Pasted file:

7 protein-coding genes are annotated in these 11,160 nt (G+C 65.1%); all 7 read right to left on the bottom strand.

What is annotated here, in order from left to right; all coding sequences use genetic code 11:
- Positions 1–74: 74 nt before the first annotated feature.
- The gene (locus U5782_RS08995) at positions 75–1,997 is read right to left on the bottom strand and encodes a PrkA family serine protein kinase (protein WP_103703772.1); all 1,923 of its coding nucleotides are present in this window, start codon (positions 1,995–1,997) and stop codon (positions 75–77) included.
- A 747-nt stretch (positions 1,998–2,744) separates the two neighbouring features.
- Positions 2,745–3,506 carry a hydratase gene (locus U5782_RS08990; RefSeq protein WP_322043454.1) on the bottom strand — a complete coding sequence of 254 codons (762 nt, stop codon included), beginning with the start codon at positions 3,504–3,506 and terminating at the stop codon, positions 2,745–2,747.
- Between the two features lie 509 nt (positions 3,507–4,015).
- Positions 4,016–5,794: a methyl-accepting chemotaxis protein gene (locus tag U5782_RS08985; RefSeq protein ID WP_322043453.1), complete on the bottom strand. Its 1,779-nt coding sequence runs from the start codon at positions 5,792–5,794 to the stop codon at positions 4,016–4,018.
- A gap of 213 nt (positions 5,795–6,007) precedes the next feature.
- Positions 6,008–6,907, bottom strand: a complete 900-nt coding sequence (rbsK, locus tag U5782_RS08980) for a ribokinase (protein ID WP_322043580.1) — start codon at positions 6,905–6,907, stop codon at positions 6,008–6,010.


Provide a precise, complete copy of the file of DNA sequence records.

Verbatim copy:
7 protein-coding genes are annotated in these 11,160 nt (G+C 65.1%); all 7 read right to left on the bottom strand.

What is annotated here, in order from left to right; all coding sequences use genetic code 11:
- Positions 1–74: 74 nt before the first annotated feature.
- The gene (locus U5782_RS08995) at positions 75–1,997 is read right to left on the bottom strand and encodes a PrkA family serine protein kinase (protein WP_103703772.1); all 1,923 of its coding nucleotides are present in this window, start codon (positions 1,995–1,997) and stop codon (positions 75–77) included.
- A 747-nt stretch (positions 1,998–2,744) separates the two neighbouring features.
- Positions 2,745–3,506 carry a hydratase gene (locus U5782_RS08990; RefSeq protein WP_322043454.1) on the bottom strand — a complete coding sequence of 254 codons (762 nt, stop codon included), beginning with the start codon at positions 3,504–3,506 and terminating at the stop codon, positions 2,745–2,747.
- Between the two features lie 509 nt (positions 3,507–4,015).
- Positions 4,016–5,794: a methyl-accepting chemotaxis protein gene (locus tag U5782_RS08985; RefSeq protein ID WP_322043453.1), complete on the bottom strand. Its 1,779-nt coding sequence runs from the start codon at positions 5,792–5,794 to the stop codon at positions 4,016–4,018.
- A gap of 213 nt (positions 5,795–6,007) precedes the next feature.
- Positions 6,008–6,907, bottom strand: a complete 900-nt coding sequence (rbsK, locus tag U5782_RS08980) for a ribokinase (protein ID WP_322043580.1) — start codon at positions 6,905–6,907, stop codon at positions 6,008–6,010.